an educated person should also study the Hebrew and Talmudic
sources, and the Hermetics
, because he believed they represented
the same view seen in the Old
, in different words, of God.
He finished his Oration on the Dignity of
to accompany his 900 Theses and traveled to Rome to
continue his plan to defend them. He had them published in December
1486 (Conclusiones philosophicae, cabalasticae et
, Rome, 1486) and offered to pay the expenses of
any scholars who came to Rome to debate them publicly.
In February 1487, Pope Innocent
halted the proposed debate, and established a commission
to review the orthodoxy of the Theses.
answered the charges against them, thirteen of the Theses
were condemned. Pico agreed in writing to retract them, but he did
not change his mind about their validity, and proceeded to write an
("Apologia J. Pici Mirandolani, Concordiae
comitis" published in 1489) defending them, dedicated to Lorenzo.
When the Pope was apprised of the circulation of this manuscript,
he set up an inquisitorial tribunal, forcing Pico to renounce the
as well which he also agreed to do.
Nevertheless, the Pope declared his Theses unorthodox
calling them "in part heretical, in part
the flower of heresy
; several are scandalous
and offensive to pious ears; most do
nothing but reproduce the errors of pagan
philosophers…others are capable of inflaming the impertinence of
; a number of them, finally, under the
of "natural philosophy
," favor arts that are
enemies to the Catholic
faith and to the
human race." One of Pico’s detractors maintained that "Kabbala" was
the name of an impious writer against Jesus
Pico fled to France in 1488, where he was arrested by Philip II of Savoy
, at the demand
of the papal nuncios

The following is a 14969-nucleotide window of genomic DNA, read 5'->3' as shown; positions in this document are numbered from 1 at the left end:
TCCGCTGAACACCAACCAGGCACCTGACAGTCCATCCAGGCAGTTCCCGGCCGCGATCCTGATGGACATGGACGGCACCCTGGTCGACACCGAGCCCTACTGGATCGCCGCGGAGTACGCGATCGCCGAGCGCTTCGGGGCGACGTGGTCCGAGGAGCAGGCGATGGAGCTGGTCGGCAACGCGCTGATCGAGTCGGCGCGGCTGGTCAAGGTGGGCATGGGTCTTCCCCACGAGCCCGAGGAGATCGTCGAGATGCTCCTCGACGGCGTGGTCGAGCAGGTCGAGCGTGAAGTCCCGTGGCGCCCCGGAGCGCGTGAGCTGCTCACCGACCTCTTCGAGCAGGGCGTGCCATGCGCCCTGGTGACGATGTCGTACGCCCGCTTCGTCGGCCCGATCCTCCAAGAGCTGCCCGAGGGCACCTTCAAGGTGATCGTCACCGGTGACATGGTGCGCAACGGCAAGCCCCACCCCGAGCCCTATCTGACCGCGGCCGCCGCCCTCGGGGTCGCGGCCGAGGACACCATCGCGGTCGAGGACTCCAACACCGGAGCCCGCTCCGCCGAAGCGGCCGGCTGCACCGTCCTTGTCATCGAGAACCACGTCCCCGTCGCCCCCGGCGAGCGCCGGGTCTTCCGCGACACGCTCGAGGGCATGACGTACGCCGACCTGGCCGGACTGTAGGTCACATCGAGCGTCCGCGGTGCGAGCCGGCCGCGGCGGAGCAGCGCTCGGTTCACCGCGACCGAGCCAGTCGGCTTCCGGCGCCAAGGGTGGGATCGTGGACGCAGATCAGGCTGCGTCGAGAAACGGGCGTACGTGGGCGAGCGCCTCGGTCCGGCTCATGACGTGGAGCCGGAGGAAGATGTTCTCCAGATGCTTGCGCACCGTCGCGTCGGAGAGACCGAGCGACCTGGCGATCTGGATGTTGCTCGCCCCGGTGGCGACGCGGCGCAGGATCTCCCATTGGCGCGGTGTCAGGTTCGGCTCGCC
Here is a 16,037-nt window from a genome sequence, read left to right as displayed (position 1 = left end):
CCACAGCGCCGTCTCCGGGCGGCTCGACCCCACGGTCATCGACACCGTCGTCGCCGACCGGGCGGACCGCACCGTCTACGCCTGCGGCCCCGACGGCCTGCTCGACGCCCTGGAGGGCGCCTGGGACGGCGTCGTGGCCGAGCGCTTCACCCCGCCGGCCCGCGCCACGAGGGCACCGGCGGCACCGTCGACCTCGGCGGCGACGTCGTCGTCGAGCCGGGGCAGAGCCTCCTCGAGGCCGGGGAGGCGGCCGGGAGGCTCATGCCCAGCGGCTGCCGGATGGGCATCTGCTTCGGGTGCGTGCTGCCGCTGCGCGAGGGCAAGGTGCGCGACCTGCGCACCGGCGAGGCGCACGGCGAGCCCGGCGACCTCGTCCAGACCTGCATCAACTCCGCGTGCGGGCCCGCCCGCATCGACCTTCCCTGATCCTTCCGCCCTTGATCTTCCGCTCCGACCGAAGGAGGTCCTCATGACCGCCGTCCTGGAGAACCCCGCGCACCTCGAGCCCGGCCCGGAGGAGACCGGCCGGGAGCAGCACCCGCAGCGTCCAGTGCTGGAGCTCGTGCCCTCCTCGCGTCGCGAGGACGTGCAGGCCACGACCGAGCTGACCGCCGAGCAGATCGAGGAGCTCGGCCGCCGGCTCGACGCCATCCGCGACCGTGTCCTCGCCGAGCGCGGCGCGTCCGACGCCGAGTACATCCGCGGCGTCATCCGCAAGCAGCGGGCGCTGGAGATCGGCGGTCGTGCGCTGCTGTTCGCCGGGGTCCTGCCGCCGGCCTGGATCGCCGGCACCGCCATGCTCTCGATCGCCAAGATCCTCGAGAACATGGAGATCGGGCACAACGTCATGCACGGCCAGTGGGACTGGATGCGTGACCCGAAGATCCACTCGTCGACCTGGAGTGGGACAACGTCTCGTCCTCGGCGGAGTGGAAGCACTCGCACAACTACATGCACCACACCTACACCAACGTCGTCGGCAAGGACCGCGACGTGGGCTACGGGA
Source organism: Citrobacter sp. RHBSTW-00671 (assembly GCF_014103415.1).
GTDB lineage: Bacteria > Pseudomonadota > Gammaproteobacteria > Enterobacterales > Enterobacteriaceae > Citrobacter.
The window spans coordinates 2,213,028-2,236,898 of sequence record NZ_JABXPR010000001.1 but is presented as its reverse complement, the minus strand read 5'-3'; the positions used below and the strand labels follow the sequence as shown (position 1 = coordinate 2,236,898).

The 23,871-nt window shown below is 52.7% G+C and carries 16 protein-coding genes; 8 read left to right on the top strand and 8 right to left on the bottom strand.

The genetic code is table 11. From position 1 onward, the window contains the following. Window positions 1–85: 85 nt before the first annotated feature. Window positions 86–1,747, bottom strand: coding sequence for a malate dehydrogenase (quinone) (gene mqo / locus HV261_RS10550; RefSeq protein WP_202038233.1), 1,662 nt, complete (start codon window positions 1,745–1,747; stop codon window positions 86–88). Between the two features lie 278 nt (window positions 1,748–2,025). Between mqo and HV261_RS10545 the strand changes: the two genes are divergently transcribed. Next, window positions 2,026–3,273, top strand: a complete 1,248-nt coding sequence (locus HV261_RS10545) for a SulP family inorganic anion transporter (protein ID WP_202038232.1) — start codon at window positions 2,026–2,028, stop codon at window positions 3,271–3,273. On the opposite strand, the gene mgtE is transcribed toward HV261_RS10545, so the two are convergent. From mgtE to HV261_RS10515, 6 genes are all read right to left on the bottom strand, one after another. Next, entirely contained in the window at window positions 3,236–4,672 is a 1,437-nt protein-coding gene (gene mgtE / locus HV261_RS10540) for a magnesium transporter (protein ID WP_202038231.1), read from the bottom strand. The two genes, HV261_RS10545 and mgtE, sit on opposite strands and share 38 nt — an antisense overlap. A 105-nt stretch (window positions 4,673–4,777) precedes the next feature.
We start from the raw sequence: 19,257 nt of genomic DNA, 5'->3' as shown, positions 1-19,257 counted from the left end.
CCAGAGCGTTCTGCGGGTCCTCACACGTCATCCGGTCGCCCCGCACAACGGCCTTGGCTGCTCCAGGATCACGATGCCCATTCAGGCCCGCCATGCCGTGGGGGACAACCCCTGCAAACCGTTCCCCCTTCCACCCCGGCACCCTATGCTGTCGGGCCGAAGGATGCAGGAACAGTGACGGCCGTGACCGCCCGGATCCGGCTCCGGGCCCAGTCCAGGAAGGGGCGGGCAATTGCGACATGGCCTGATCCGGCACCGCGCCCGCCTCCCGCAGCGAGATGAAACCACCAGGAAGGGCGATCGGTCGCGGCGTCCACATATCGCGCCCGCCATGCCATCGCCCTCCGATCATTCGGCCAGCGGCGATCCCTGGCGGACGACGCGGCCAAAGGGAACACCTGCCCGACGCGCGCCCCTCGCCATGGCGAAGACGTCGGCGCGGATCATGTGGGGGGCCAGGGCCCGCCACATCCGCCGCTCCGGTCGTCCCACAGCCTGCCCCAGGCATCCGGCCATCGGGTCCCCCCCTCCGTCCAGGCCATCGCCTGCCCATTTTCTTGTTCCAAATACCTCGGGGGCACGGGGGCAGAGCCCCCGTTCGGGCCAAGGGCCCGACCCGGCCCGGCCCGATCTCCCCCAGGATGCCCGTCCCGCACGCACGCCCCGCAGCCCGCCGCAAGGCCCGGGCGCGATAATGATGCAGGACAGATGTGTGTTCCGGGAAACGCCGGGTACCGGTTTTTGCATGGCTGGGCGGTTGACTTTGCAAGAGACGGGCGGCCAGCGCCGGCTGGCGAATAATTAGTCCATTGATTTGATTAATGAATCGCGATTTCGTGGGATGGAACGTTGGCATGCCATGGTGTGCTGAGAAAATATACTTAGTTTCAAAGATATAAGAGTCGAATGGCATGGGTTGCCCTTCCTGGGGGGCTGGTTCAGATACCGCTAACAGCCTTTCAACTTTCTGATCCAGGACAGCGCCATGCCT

, and imprisoned at
. Through the intercession
of several Italian princes—all
instigated by Lorenzo de'
—King Charles VIII
had him released, and the Pope was persuaded to allow Pico to move
to Florence and to live under Lorenzo’s protection. But he was not
cleared of the papal censures and restrictions until 1493, after
the accession of Alexander VI
Borgia) to the papacy.
Pico was deeply shaken by the experience. He reconciled with
, who remained a very close
friend. It was at Pico’s persuasion that Lorenzo invited Savonarola
to Florence. But Pico never renounced his syncretist
settled in a villa near Fiesole prepared for him by Lorenzo, where he wrote and
published the Heptaplus id est de Dei creatoris opere
(1489) and De Ente et Uno (Of Being and Unity,
It was here that he also wrote his other most
celebrated work, the Disputationes adversus astrologiam
(Treatise Against Astrology), which was not
published until after his death. In it, Pico acidly condemned the
practices of the astrologers
of his day,
and shredded the intellectual basis of astrology
itself. Pico was interested in high
magic that enhanced man's dignity
strengthened his will. There was no room in such a concept for the
of the stars.
death of Lorenzo de' Medici, in
1492, Pico moved to Ferrara, although he
continued to visit Florence.
In Florence, political
instability gave rise to the increasing influence of Savonarola,
whose reactionary opposition to Renaissance expansion and style had